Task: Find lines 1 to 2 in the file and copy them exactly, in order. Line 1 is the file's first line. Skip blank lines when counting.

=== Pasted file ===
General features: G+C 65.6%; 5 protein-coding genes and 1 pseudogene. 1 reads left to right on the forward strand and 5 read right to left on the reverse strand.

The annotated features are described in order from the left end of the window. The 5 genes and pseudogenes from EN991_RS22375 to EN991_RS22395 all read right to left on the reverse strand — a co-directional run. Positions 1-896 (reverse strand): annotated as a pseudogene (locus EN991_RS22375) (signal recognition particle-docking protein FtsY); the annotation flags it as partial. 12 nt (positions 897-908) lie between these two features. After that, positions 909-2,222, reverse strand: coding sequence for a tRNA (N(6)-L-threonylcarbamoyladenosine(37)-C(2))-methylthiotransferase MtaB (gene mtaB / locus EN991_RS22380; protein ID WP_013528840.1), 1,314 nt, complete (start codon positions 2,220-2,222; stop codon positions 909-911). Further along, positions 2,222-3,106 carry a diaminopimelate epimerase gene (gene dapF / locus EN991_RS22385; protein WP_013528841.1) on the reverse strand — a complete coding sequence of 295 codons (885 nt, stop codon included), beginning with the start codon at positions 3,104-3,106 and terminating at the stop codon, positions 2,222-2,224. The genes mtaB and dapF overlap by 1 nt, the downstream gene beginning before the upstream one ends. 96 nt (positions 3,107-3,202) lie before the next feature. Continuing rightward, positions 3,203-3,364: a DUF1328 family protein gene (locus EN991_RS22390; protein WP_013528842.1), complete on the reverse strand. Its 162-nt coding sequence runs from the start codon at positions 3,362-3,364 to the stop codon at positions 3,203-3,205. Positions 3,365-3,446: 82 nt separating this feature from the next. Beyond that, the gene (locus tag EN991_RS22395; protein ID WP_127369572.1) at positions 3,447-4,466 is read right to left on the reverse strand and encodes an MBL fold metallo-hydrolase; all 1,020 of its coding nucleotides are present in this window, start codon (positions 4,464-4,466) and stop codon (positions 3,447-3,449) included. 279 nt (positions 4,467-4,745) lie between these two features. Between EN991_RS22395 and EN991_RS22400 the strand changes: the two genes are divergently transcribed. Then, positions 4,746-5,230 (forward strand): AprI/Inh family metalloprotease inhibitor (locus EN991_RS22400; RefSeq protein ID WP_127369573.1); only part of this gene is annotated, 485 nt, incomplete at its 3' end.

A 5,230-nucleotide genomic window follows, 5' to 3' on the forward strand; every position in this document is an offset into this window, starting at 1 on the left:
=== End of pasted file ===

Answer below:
General features: G+C 65.6%; 5 protein-coding genes and 1 pseudogene. 1 reads left to right on the forward strand and 5 read right to left on the reverse strand.

The annotated features are described in order from the left end of the window. The 5 genes and pseudogenes from EN991_RS22375 to EN991_RS22395 all read right to left on the reverse strand — a co-directional run. Positions 1-896 (reverse strand): annotated as a pseudogene (locus EN991_RS22375) (signal recognition particle-docking protein FtsY); the annotation flags it as partial. 12 nt (positions 897-908) lie between these two features. After that, positions 909-2,222, reverse strand: coding sequence for a tRNA (N(6)-L-threonylcarbamoyladenosine(37)-C(2))-methylthiotransferase MtaB (gene mtaB / locus EN991_RS22380; protein ID WP_013528840.1), 1,314 nt, complete (start codon positions 2,220-2,222; stop codon positions 909-911). Further along, positions 2,222-3,106 carry a diaminopimelate epimerase gene (gene dapF / locus EN991_RS22385; protein WP_013528841.1) on the reverse strand — a complete coding sequence of 295 codons (885 nt, stop codon included), beginning with the start codon at positions 3,104-3,106 and terminating at the stop codon, positions 2,222-2,224. The genes mtaB and dapF overlap by 1 nt, the downstream gene beginning before the upstream one ends. 96 nt (positions 3,107-3,202) lie before the next feature. Continuing rightward, positions 3,203-3,364: a DUF1328 family protein gene (locus EN991_RS22390; protein WP_013528842.1), complete on the reverse strand. Its 162-nt coding sequence runs from the start codon at positions 3,362-3,364 to the stop codon at positions 3,203-3,205. Positions 3,365-3,446: 82 nt separating this feature from the next. Beyond that, the gene (locus tag EN991_RS22395; protein ID WP_127369572.1) at positions 3,447-4,466 is read right to left on the reverse strand and encodes an MBL fold metallo-hydrolase; all 1,020 of its coding nucleotides are present in this window, start codon (positions 4,464-4,466) and stop codon (positions 3,447-3,449) included. 279 nt (positions 4,467-4,745) lie between these two features. Between EN991_RS22395 and EN991_RS22400 the strand changes: the two genes are divergently transcribed. Then, positions 4,746-5,230 (forward strand): AprI/Inh family metalloprotease inhibitor (locus EN991_RS22400; RefSeq protein ID WP_127369573.1); only part of this gene is annotated, 485 nt, incomplete at its 3' end.